Brown: recovery depends on fiscal discipline

Rebecca Neipp

News Review Staff Writer

Gov. Jerry Brown pointed to California’s recovering economy — as indicated by the state’s first surplus since the Democrat inherited a $20-billion deficit three years ago — as reason for Californians to celebrate. But he cautioned his audience that continued improvement depended upon our state leadership’s ability to exercise fiscal discipline.

Brown predicted that California was not out of the mire, and used Biblical references to support his plan to bank money for whatever treacherous impacts — both natural and manmade — face Californians in the future.

“We will build for the future,” Brown promised. “Not steal from it.”

Brown’s address has been met with mixed reviews. While some share in his optimistic outlook about relief from years of fiscal turmoil, others point to the growing poverty rate as an indication that the state is in trouble. Others point out that this recovery is concentrated in the Bay Area and select coastal cities. One statistic shows that more than half of California’s K-12 student population qualify for reduced-cost lunches for low-income families.

Kern County Sheriff Donny Youngblood was singled out by Brown and praised for his work with prisoners at Lerdo in Bakersfield. But with crime rates rising across the state, critics challenge Brown’s statement of success for California’s “pioneering new programs and treatments” for inmates.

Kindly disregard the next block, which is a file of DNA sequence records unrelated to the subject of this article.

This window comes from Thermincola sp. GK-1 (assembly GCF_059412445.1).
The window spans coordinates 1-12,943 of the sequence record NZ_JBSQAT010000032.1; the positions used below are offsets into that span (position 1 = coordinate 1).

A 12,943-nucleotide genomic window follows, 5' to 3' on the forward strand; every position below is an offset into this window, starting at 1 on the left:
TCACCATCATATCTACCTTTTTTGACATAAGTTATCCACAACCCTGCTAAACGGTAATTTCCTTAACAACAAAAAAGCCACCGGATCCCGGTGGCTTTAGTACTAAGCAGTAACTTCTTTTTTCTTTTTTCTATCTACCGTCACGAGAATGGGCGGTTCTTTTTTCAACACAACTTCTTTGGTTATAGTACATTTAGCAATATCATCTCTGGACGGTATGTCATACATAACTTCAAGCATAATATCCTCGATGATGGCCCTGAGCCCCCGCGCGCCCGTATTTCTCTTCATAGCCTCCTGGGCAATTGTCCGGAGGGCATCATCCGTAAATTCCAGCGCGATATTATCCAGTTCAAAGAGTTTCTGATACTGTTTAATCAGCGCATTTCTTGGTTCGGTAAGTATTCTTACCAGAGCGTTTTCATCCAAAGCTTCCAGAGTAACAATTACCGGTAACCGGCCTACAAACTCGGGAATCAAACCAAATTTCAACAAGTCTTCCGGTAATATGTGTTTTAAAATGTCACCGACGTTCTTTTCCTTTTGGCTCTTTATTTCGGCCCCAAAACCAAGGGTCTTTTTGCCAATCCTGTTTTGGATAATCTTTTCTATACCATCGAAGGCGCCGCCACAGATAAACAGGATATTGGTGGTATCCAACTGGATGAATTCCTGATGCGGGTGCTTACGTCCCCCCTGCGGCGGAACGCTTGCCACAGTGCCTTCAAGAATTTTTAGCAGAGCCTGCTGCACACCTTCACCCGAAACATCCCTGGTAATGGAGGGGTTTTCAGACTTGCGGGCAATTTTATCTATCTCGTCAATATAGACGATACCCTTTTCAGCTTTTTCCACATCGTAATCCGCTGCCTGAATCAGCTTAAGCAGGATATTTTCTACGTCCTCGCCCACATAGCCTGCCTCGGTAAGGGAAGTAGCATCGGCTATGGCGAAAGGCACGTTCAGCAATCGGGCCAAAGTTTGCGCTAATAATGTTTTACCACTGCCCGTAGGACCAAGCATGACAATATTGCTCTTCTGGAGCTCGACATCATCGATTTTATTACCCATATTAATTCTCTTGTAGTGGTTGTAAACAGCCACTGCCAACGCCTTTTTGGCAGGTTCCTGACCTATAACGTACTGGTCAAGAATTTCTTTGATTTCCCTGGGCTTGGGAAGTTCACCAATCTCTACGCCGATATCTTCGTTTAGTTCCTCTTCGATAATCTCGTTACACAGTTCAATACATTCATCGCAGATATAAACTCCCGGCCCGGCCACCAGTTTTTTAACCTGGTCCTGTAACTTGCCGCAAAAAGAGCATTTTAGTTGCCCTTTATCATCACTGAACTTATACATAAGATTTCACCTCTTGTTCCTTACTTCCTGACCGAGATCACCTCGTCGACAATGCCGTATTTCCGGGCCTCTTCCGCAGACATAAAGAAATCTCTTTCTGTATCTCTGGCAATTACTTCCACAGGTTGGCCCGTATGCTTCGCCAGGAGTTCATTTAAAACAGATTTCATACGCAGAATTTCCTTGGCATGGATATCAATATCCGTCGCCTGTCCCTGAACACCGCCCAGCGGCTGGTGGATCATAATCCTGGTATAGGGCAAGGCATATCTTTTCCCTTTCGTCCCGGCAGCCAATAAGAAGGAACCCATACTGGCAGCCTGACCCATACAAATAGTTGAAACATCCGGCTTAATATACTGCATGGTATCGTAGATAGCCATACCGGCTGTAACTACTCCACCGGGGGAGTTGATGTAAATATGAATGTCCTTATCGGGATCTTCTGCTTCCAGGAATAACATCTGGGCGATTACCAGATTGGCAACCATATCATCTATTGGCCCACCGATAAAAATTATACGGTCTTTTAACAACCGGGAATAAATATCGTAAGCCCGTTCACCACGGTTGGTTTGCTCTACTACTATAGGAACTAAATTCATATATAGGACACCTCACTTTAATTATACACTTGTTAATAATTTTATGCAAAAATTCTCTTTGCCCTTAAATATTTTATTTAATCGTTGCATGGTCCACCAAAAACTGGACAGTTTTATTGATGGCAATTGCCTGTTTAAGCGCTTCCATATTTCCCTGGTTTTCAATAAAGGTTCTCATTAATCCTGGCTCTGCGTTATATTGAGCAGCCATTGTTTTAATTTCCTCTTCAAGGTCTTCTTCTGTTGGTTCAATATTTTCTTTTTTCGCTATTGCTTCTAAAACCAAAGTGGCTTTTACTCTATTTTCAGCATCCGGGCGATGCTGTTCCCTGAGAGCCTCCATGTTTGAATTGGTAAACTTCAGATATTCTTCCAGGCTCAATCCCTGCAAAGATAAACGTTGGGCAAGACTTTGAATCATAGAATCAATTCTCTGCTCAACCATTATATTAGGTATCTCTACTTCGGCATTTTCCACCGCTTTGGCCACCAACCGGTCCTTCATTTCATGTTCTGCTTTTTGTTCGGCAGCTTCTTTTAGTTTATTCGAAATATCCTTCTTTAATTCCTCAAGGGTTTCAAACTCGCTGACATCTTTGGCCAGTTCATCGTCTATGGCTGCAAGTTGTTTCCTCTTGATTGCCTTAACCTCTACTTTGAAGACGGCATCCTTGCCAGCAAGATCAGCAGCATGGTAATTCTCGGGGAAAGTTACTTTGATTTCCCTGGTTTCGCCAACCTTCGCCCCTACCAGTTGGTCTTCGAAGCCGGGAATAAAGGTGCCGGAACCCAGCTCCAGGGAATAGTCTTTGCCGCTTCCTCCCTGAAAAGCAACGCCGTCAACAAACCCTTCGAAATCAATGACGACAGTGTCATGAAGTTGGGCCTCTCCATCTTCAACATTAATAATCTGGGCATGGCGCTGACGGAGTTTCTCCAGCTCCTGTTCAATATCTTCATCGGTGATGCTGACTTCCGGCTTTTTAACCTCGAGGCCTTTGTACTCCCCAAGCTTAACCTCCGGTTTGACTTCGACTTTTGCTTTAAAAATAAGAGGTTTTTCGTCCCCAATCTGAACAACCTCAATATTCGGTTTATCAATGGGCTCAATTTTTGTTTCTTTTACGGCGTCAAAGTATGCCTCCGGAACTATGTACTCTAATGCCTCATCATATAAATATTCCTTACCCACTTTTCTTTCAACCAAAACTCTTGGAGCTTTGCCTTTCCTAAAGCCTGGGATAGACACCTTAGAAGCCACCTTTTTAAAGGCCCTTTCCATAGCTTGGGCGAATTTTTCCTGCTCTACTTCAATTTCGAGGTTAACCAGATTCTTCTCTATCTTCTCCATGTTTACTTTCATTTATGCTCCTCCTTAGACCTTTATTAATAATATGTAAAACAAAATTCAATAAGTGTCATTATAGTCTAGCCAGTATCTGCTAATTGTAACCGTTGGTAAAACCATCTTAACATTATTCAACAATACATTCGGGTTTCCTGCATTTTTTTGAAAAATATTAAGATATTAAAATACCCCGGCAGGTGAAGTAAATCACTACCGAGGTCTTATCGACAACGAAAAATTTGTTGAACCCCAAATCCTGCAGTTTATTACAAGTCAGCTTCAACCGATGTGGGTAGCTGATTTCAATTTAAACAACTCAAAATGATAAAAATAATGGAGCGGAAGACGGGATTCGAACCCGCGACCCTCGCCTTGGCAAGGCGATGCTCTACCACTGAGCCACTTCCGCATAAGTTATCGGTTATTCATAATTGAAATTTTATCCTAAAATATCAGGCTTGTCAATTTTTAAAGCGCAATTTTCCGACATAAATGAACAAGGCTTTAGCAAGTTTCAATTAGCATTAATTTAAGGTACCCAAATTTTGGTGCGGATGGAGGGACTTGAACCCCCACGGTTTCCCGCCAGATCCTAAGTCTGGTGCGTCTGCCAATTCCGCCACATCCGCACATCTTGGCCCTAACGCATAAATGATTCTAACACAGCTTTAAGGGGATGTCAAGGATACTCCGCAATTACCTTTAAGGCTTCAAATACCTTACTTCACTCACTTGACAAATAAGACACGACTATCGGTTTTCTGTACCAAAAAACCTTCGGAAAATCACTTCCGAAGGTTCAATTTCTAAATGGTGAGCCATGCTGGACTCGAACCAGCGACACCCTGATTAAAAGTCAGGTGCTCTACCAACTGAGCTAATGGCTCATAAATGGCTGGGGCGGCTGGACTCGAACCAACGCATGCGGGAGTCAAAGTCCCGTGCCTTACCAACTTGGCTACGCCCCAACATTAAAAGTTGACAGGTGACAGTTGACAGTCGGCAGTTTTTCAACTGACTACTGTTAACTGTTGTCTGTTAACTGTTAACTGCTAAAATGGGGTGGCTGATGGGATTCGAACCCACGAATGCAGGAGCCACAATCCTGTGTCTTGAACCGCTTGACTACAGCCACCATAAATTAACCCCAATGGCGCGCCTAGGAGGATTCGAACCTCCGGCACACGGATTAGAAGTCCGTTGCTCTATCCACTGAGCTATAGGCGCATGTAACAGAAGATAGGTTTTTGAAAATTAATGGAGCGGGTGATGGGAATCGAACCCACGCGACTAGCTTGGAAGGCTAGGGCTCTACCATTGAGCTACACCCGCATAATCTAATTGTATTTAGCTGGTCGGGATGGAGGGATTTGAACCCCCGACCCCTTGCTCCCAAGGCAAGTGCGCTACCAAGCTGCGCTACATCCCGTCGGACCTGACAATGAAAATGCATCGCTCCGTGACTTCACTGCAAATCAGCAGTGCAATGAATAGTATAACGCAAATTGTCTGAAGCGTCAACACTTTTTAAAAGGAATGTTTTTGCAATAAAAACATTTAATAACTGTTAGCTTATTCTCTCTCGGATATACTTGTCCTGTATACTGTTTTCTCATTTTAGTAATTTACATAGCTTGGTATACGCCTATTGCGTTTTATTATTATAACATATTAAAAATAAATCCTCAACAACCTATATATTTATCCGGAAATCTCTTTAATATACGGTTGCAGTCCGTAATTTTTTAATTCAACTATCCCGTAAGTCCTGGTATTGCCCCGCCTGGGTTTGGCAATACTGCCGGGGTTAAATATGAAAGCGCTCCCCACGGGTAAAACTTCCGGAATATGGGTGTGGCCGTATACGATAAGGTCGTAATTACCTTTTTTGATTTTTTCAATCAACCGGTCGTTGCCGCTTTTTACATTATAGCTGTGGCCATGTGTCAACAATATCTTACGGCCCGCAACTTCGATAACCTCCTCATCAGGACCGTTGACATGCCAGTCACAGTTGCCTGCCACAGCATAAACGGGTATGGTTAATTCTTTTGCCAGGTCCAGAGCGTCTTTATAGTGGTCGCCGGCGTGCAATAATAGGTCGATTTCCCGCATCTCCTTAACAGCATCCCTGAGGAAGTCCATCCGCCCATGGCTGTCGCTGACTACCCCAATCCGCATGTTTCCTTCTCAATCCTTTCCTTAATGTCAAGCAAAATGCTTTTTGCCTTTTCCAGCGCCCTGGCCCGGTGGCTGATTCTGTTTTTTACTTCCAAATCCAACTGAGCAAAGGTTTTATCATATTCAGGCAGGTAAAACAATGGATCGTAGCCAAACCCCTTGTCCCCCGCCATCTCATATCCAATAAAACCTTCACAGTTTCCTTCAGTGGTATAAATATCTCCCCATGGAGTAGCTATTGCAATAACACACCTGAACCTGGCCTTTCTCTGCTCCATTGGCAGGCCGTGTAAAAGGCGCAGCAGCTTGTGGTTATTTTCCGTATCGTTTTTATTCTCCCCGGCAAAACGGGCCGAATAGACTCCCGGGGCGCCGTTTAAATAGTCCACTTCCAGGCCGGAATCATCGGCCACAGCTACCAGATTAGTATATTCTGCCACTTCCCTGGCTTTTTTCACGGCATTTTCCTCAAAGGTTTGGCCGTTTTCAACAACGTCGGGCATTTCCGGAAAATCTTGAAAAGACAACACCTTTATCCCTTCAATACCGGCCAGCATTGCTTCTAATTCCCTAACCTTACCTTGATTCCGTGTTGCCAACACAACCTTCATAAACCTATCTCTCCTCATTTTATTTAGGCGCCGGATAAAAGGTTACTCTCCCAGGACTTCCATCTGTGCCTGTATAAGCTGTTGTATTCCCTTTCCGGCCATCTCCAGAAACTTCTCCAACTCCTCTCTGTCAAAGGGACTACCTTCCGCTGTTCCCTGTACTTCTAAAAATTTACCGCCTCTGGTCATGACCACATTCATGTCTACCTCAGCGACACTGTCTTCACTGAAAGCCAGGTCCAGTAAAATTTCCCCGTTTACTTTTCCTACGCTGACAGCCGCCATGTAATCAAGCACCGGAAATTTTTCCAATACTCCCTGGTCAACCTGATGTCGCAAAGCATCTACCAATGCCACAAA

State Sen. Jean Fuller said that despite improvement, “In my senate district, unemployment remains high, severe drought is causing economic hardships and housing prices have not fully recovered.”

She urged California’s leaders to prepare for the future by investing in education so that students have the opportunity to go to college and receive degrees for in-demand careers such as science, math and engineering.

“Modernizing the state’s water infrastructure ensures this vital resource is available for our fast-growing cities and fulfills the promises made to the agricultural regions of our state.”

Fuller also called upon California’s leaders to reduce unnecessary regulation that stands in the way of job creation and impedes economic expansion.

Assemblywoman Shannon Grove said that despite Brown’s claims for fiscal responsibility, “buried deep in the budget proposal he released earlier this month you’ll find a strategy to increase the size of the government and hire more state workers.”

She said his plan will cost millions and impact thousands of jobs in the private sector. “Public employees cost us not just a paycheck, but healthcare and pensions for life, and any true move toward fiscal responsibility must take seriously these long-term obligations.”

Grove also said that California’s recovery lags behind the nation, and is routinely ranked as the worst state to do business.

“Putting the state’s private sector jobs first and making California more competitive are the only way we’ll put people back to work and bring in new revenue. I was hopeful that this would be the year for real solutions, but is 2014 just going to be more of the same?”

Story First Published: 2014-01-29